Is your child breathing polluted air? Here’s what to watch out for

Is your child breathing polluted air? Here’s what to watch out for

Different pollutants affect every age group differently, but one of the most susceptible and vulnerable age groups that needs attention is children from 0 to 10 years of age.

By Dr Sanjay Wazir

Exposure to air pollution is an overlooked health problem for children across the world. According to the WHO, almost 93 per cent of all children in the world are exposed to the level of fine particulate material (PM 2.5) higher than the air quality guideline levels and the number is almost 99 per cent in the southeast Asia region.

Although air pollution affects people of all ages, children are specifically more at risk owing to number of factors. Their organs, especially the lungs and brains, are still developing and because their life expectancy is higher they are expected to have more damage due to prolonged exposure. Children tend to be physically more active and play outside with the result that the exposure is higher than adults. Also, because of their significant breathing rate they tend to inhale more pollutants as compared to adults.

Children are likely to be more vulnerable to exposure to air pollution compared to adults for the following reasons:

  • Their lungs are still growing and developing.
  • Their immune and metabolic systems are still developing.
  • They suffer from frequent respiratory infections.
  • They are more active outdoors than adults and therefore breathe in higher doses of outdoor pollutant.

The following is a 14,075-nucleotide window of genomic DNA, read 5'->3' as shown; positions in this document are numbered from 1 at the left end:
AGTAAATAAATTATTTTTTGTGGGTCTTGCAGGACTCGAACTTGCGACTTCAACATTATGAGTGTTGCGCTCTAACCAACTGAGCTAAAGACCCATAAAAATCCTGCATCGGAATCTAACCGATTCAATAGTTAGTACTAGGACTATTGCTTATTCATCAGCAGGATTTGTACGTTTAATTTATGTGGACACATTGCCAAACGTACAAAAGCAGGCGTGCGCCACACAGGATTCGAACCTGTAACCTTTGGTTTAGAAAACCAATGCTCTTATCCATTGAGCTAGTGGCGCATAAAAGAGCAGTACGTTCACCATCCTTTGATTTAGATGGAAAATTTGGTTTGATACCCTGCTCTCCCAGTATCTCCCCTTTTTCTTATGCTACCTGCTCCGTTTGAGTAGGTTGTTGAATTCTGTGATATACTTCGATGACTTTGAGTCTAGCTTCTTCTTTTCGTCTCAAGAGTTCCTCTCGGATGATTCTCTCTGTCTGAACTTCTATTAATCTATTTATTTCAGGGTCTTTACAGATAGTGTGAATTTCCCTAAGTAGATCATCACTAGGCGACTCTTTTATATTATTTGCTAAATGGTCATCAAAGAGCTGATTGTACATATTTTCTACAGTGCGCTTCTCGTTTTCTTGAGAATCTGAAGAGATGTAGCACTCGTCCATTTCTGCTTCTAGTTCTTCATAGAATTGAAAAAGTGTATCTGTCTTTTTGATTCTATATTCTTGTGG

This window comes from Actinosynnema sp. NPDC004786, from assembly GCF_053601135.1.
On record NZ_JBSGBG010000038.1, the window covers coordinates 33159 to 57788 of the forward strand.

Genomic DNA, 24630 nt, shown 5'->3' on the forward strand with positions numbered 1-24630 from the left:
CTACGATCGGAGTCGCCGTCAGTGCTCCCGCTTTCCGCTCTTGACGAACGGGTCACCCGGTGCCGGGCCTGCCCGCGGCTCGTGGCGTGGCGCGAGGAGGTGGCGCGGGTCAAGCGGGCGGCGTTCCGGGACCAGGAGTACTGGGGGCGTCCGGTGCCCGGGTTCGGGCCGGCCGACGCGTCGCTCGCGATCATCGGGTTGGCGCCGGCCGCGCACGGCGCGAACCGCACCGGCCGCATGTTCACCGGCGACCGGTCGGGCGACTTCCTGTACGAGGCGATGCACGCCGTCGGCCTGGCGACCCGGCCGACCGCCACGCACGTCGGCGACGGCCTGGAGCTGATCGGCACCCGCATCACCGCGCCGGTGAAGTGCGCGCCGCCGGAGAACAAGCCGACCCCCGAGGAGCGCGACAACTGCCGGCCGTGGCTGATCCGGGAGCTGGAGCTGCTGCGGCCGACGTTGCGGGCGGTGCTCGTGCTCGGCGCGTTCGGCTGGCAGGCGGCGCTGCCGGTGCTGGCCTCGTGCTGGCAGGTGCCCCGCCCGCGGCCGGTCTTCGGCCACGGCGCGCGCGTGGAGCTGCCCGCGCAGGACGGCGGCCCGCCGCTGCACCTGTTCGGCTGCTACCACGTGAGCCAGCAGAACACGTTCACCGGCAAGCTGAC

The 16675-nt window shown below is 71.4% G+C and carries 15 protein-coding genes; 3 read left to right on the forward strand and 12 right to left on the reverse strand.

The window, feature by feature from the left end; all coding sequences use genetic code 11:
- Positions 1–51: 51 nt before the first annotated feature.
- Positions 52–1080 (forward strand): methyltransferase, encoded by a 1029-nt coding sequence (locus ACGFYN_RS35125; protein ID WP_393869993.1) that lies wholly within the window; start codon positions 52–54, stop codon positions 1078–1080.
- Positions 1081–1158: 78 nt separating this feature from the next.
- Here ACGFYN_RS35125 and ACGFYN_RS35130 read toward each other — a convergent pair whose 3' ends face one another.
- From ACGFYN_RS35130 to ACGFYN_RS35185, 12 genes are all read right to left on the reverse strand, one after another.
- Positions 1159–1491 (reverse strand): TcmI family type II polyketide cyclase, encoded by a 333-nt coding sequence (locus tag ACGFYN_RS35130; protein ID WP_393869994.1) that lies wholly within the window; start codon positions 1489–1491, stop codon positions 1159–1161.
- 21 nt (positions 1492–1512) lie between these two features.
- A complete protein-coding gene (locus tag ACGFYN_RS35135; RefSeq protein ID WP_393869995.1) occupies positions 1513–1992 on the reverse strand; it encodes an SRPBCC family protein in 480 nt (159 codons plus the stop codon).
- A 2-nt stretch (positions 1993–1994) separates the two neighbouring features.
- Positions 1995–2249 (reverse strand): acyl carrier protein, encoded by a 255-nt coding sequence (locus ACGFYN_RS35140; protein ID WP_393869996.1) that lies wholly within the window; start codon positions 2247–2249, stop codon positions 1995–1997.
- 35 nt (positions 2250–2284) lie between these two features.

One of the main sources of air pollution is “transportation” and smoking in cars with children. Smoking around children contributes to problems at a very young age. The major outdoor air pollutants are sulfur oxides, hydrocarbons, ozone, particulate matter, and nitrogen oxides which are released through the various means of transport that we use, which contributes to respiratory and cardiovascular mortality (adults), increases in asthma and respiratory symptoms, and eye and throat irritation, especially in children. There is increasing evidence of air pollution being responsible for decreasing immunity and increasing incidence of childhood cancers. At the individual level, we must co-operate to reduce the carbon footprint in the form of avoiding burning of crackers during festivals or using carpool or public transport to reach work.

Tips to protect children from air pollution

  • Stay indoors.
  • Use air masks.
  • Avoid strenuous activity.
  • Keep indoors clean.
  • Use air purifiers.
  • Keep purifying plants.
  • Encourage people not to burn garbage around residential areas.
  • Windows and doors should be closed during peak hours of poor air quality.
  • Schools should enforce a no idling zone for buses and cars that drop of children.

Exposing children to environmental pollutants can lead to long-lasting health problems, such as asthma. It further leads to headaches, respiratory infections, eye, nose and throat irritation, allergic reactions and fatigue.

The challenge of air pollution is to be addressed on a war footing if we are to protect the health of children in coming generations. These measures have to be taken at the level of the individual and society. The degree of air pollution can change day to day and throughout the day. While exposure to air pollution cannot be entirely prevented, children can be protected by becoming aware of the air quality index and keeping them indoors when the value is high. This is especially important for children with respiratory problems and during strenuous activity. On days when the afternoons are expected to have worse air quality (ozone alerts), children should be kept indoors. Most states have specific rules for schools as they apply to outdoor activities and poor air quality. These activities should be rescheduled for times of the day when air quality is improved (morning or evening).

(The writer is Director, Neonatal Intensive care Unit, NICU, Cloudnine Group of Hospitals, Gurgaon.)

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